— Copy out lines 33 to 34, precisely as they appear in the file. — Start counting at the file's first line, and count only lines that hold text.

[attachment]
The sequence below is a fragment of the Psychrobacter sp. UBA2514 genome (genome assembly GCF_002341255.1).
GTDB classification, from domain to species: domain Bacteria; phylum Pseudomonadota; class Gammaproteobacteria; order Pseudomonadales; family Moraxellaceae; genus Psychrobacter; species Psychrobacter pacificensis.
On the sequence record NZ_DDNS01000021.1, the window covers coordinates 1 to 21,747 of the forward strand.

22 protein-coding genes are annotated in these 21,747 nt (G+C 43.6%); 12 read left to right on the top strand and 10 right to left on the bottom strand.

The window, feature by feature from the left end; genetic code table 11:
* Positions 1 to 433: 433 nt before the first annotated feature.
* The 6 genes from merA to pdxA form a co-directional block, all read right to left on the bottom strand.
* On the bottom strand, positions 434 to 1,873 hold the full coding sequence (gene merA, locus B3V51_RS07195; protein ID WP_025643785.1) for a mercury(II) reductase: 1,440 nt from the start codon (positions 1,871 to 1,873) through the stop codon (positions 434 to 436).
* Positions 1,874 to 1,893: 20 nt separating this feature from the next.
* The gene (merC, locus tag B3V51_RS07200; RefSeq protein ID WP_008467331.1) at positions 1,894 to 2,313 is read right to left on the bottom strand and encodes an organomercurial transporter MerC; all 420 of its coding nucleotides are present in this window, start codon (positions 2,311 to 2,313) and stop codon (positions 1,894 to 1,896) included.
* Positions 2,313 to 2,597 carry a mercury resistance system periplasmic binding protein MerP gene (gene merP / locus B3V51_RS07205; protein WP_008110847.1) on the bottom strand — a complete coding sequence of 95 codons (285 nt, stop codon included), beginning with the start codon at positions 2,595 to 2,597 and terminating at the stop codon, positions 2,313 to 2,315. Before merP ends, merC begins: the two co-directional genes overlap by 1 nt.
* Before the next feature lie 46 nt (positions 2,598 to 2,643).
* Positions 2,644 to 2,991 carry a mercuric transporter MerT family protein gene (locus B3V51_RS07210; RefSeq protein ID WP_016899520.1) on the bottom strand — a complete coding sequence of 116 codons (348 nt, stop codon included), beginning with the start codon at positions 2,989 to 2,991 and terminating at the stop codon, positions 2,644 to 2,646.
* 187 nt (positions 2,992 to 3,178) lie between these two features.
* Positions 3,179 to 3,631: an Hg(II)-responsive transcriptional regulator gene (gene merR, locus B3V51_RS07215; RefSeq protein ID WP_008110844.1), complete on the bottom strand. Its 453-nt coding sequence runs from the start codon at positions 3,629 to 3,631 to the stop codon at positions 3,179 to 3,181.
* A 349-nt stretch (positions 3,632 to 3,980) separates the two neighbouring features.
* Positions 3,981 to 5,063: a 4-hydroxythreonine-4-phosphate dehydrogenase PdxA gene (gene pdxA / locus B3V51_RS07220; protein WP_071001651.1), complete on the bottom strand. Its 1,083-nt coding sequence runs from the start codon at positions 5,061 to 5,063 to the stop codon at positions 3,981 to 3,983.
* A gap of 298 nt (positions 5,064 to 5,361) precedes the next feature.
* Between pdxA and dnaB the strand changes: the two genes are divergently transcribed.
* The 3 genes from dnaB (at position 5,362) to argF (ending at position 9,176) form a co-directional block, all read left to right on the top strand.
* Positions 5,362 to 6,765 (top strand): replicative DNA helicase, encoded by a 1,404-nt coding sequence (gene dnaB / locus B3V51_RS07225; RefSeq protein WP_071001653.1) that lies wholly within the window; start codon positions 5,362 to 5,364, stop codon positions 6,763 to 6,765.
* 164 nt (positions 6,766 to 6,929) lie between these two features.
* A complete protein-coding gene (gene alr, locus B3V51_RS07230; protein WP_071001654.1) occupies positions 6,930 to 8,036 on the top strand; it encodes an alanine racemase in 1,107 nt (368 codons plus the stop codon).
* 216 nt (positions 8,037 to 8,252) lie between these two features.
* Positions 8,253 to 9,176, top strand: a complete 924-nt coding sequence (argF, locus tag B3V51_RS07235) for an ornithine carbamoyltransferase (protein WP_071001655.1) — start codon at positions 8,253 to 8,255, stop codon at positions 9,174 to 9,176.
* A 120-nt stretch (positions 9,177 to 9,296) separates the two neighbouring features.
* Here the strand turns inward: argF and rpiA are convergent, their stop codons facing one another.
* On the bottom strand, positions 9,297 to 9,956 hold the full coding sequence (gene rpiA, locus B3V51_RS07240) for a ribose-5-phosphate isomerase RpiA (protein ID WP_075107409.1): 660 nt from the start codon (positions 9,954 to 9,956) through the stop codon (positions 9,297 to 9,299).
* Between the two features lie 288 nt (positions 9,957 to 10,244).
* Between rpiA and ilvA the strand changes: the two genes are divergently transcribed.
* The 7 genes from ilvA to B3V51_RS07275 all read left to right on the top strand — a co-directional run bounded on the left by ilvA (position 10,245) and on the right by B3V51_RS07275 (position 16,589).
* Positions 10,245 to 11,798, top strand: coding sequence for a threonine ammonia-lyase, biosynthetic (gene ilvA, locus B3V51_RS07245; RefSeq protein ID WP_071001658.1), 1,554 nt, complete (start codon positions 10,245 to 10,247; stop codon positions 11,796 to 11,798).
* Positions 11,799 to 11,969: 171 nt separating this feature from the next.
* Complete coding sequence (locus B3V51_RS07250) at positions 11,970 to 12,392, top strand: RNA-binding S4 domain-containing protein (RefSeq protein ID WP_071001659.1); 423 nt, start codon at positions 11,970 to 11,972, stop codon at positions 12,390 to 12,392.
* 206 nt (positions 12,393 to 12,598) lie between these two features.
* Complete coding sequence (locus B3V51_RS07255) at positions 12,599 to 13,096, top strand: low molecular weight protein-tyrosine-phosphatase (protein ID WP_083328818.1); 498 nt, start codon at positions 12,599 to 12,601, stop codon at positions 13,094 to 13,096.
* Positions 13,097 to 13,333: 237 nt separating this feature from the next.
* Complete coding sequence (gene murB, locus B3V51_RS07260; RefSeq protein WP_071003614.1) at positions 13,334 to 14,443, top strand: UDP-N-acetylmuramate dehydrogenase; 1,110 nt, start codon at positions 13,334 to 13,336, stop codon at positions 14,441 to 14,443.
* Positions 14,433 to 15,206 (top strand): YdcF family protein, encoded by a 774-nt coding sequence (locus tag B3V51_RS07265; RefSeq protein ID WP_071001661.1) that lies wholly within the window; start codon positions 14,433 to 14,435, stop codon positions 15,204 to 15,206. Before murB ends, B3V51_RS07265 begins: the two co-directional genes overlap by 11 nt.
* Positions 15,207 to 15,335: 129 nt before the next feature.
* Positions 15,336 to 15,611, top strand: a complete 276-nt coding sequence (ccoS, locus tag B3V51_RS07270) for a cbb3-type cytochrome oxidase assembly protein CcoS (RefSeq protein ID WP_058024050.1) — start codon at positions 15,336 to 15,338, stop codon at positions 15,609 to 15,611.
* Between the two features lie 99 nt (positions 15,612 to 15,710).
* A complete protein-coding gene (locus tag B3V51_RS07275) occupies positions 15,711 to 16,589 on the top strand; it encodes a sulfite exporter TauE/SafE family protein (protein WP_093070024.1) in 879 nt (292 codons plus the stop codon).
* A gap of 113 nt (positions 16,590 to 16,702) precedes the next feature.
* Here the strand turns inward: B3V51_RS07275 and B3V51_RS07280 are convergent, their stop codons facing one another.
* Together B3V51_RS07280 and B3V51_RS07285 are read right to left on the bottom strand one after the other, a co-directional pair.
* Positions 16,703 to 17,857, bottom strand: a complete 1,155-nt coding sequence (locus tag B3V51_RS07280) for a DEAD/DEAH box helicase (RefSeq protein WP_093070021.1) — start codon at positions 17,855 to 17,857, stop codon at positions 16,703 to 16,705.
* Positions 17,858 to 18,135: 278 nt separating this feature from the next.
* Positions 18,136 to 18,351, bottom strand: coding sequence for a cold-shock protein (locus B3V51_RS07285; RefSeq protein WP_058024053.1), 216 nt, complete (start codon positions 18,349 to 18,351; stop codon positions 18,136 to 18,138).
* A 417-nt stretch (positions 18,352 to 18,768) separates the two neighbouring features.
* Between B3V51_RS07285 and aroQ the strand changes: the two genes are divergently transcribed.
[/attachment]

* Positions 11,799 to 11,969: 171 nt separating this feature from the next.
* Complete coding sequence (locus B3V51_RS07250) at positions 11,970 to 12,392, top strand: RNA-binding S4 domain-containing protein (RefSeq protein ID WP_071001659.1); 423 nt, start codon at positions 11,970 to 11,972, stop codon at positions 12,390 to 12,392.